Harvey and Harvetta, novel computational models for personalised medicine
Researchers, led by APC Principal Investigator Prof Ines Thiele based in NUI Galway, have developed whole-body computational models – Harvey and Harvetta – which advance the concept of personalised medicine.
Harvey and Harvetta are virtual male and female human metabolic models, respectively, built from literature and data on human metabolism, anatomy and physiology as well as biochemical, metabolomic and proteomic data. They are anatomically interconnected as whole-body metabolic models, comprised of more than 80,000 biochemical reactions distributed over 26 organs and 6 types of blood cell. Moreover, they can be expanded to include gut microbial metabolism. These unique models enable generation of personalised whole-body metabolic models using an individual’s physiological, genomic, biochemical and microbiome data.
By combining and analysing information about our genome, with other clinical and diagnostic information, patterns can be identified that can help to determine our individual risk of developing disease, detect illness earlier and determine the most effective interventions to help improve health, be they medicines, lifestyle choices, or even simple changes in diet.
Harvey and Harvetta will usher in a new era for research into causal host-microbiome relationships and greatly facilitate the development of targeted dietary and microbial intervention strategies. These models could accelerate insights into pathways involved in sex-specific disease development and progression. Moreover, thanks to the ability to personalize the whole-body metabolic models with clinical, physiological, and omics data, they represent a significant step towards personalised, predictive modelling of dietary and drug interventions and drug toxicity, which lies at the heart of precision medicine.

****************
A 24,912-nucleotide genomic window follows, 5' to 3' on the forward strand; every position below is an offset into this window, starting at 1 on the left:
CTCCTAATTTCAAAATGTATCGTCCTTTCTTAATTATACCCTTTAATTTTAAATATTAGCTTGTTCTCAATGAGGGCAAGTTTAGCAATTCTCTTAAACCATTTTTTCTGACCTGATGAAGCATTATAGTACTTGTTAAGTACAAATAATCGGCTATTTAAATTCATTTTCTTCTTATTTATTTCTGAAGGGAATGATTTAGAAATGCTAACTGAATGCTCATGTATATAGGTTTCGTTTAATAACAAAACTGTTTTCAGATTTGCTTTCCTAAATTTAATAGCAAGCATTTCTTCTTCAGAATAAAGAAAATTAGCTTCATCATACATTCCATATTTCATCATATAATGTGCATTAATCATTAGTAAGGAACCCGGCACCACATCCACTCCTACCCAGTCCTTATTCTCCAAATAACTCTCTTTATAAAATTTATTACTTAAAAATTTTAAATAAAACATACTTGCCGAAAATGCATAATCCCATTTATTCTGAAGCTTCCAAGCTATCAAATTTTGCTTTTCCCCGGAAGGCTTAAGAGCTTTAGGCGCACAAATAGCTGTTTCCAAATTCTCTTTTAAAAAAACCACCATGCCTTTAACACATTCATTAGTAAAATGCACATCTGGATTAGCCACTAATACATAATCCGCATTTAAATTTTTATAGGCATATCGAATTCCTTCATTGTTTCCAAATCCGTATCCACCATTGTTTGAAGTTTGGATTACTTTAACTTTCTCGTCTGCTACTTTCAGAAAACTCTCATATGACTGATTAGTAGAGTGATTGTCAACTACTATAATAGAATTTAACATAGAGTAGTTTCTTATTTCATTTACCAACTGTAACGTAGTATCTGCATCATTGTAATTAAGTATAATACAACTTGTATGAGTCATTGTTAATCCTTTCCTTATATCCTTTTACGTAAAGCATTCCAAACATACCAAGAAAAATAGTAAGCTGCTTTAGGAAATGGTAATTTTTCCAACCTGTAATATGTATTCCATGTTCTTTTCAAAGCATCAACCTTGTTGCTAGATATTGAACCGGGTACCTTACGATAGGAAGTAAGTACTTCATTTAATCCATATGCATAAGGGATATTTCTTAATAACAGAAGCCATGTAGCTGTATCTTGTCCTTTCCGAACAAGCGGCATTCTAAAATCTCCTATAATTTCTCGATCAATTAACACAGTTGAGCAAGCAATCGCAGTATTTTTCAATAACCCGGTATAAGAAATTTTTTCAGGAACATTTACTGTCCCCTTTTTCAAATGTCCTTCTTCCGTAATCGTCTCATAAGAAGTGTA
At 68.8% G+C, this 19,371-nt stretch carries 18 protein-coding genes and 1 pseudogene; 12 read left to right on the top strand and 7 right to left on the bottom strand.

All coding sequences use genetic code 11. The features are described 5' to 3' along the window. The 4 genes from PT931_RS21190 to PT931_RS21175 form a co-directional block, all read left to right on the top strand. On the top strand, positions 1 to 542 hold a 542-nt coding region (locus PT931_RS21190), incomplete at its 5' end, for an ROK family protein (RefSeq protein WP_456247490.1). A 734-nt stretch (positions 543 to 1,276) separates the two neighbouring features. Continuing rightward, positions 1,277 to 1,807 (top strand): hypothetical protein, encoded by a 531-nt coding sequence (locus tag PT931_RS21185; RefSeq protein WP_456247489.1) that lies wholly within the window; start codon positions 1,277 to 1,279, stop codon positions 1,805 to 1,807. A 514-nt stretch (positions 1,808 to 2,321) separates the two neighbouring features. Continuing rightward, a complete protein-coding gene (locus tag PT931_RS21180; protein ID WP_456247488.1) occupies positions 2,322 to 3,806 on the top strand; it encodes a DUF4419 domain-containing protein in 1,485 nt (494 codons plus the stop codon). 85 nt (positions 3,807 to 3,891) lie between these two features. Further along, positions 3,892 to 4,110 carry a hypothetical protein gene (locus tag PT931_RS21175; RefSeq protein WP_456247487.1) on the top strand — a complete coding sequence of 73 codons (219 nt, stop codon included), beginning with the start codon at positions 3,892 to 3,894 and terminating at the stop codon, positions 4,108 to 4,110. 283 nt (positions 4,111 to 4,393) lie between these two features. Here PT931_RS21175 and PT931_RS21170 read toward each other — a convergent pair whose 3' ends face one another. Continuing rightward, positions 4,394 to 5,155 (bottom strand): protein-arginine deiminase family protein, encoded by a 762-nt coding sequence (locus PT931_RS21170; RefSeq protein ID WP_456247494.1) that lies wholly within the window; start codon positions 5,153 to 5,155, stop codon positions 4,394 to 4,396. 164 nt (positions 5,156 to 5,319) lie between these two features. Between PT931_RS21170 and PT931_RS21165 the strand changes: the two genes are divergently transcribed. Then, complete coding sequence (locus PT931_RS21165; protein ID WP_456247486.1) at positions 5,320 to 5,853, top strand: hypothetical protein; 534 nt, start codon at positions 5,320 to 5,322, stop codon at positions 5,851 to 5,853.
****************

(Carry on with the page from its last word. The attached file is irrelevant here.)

The study is published in the prestigious journal Molecular Systems Biology.
Personalized whole-body models integrate metabolism, physiology, and the gut microbiome, Ines Thiele, Swagatika Sahoo, Almut Heinken, Johannes Hertel, Laurent Heirendt, Maike K. Aurich, Ronan M.T. Fleming, Mol Syst Biol (2020)16:e8982 https://doi.org/10.15252/msb.20198982
This study was funded by the European Research Council (ERC) under the European Union’s Horizon 2020 research and innovation program (grant agreement No 757922), the Luxembourg National Research Fund (FNR) through the ATTRACT programme (FNR/A12/01), the National Centre of Excellence in Research (NCER) on Parkinson’s disease, and the European Union’s Horizon 2020 research and innovation program under grant agreement No. 668738